Saturday, 22 March 2014

Yes, I'm aware there's a spelling mistake, it's called "irony".

Toward the end of last year I wrote a book, The Ballad of Kissy Sizzle, and made it available as an eBook on Amazon. Earlier this week it came out in paperback and has had some very flattering sales figures already, along with some lovely reviews and comments. I also heard from a lot of people that they, too, have written books but that they haven't attempted to have them published. In my opinion, in this modern age, there's no reason why these folk shouldn't have a go. Publishing on Amazon is easy enough and won't cost you a penny even if you never sell a copy. If you don't fancy that then try where you can upload your work and have it published as a free eBook. There's no excuse, and what's the worst that could happen.

And so to the main part of today's blog, another bloody poem. Sorry.

Four decades ago or maybe more,
Whilst sat with my dad on our parlour floor
I began to learn the art of the pen
To get me set for that day when
I'd have to sit in a room full of peers
And spend the following twelve or so years
Filling my head with the knowledge of things
That'd help me to cope with the trials life brings
To spell, to read, to add up, to learn
The tools I'd need to be able to earn
A wage to keep a roof overhead
And make sure my loved ones were never unfed
To keep the clothes upon their backs
To be a consumer and pay all my tax

So there we sat, cross legged on the floor
I was aged three, or maybe four
My father wrote out the whole alphabet
Then slid me the page while he went to get
The bacon and eggs and hot cup of tea
My mother had waiting in the scullery
He sat at the table and watched my face
As I stuck out my tongue and started to trace
Those squiggles and scribbles that made no sense
But that if I copied out right would earn me ten pence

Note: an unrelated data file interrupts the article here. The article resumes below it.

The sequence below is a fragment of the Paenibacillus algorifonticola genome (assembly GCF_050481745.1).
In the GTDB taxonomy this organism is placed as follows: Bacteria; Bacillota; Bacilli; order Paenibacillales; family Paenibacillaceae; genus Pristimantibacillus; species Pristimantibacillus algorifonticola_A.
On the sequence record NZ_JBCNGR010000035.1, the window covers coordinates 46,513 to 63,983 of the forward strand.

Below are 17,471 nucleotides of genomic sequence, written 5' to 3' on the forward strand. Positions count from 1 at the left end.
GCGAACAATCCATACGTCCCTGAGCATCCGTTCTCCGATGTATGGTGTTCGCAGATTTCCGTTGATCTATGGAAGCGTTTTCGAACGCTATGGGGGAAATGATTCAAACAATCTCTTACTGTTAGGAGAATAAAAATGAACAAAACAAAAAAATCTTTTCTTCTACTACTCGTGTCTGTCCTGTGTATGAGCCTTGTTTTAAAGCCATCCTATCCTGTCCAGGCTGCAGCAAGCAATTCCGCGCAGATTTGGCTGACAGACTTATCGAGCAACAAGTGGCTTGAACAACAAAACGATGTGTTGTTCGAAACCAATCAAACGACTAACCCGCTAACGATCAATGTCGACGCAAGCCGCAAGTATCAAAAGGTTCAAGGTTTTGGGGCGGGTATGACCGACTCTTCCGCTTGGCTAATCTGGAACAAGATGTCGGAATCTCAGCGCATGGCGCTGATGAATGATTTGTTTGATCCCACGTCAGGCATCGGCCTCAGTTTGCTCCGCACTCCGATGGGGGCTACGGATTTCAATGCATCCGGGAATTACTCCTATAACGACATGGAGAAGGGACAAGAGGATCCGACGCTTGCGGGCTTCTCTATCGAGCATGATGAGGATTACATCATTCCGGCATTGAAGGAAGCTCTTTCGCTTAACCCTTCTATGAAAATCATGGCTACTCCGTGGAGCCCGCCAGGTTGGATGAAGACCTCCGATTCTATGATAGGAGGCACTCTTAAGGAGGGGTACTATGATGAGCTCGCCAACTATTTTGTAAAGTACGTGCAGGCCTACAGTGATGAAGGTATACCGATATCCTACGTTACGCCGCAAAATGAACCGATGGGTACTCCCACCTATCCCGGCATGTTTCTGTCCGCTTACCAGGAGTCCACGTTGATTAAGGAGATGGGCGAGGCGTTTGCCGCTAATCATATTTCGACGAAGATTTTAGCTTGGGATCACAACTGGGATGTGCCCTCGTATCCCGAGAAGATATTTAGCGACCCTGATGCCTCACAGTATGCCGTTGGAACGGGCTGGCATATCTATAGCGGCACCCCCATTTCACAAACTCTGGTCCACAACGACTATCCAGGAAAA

To spend as I wished in Mr Harris' sweet shop
On fizz bombs or bubbly or a bottle of pop
To take to my granddads where I was to stay
As I did every week so my parents could play

But back to the story I wanted to tell
Of Saturday mornings learning to spell
An hour or less of my fathers free time
That enabled me later to write down this rhyme
He planted the seeds for my teachers to feed
I was able to write before I could read
Now some might say that's arse over tit
Like learning to walk before you can sit
But at three years of age what would you rather,
Sit colouring in or learn from your father?
That man so big and smart and strong
Who, in your eyes, can do no wrong
Passing down to you his knowledge and skills
So that one day you can also pay bills

So I learnt the art of using a pen
Of writing my name and counting to ten
Then I fumbled and floundered through my education
And took my place in the land of taxation
Alongside my father and neighbours and friends
Scratching a living till the day it all ends
But along the way, a trillion thoughts thought
And scenery seen and small battles fought
Moments that pass in the blink of an eye
And fade in our memory as time passes by
But to lose such events to the annals of time
Would have to be a pointless crime
When armed with nothing but a pen
We can write them down to visit again

And better than that we can share those pages
Letting our story live throughout the ages
In diaries and journals or sprayed on a wall
Our scribblings and musings might outlive us all
Just write it down somehow my friend
And pass it on before you end
Every day's unique, no two ever the same
And only you see your own little frame
Of the beautiful picture that's played out before us
So share it with all in a wondrous chorus
Of words and of thoughts and of tales of lives spent
Scrabbling around and trying to pay rent
And making our way from cradle to crypt
Trying our best to stick to the script

So sit down and write your own version of what
You see and you do and you are and you're not
No matter what medium you write down the caper
Whether Twitter or Facebook or Blogspot or paper
So long as you share it your song will be sung
Long after your own last round bell has been rung
Don't worry about the grammer and spelling
The important parts all lie in the telling
We all have a tale of gladness and strife
Battles won and some lost in this war we call "life"
You may think that you're dull and that no one will care
What you thought or you did, but they will, so please share
Your dreams and your passions and all that you knew
Your take on this life, your own personal view


1 comment:

  1. Great sentiment expressed in this poem, I really enjoyed it. Thanks.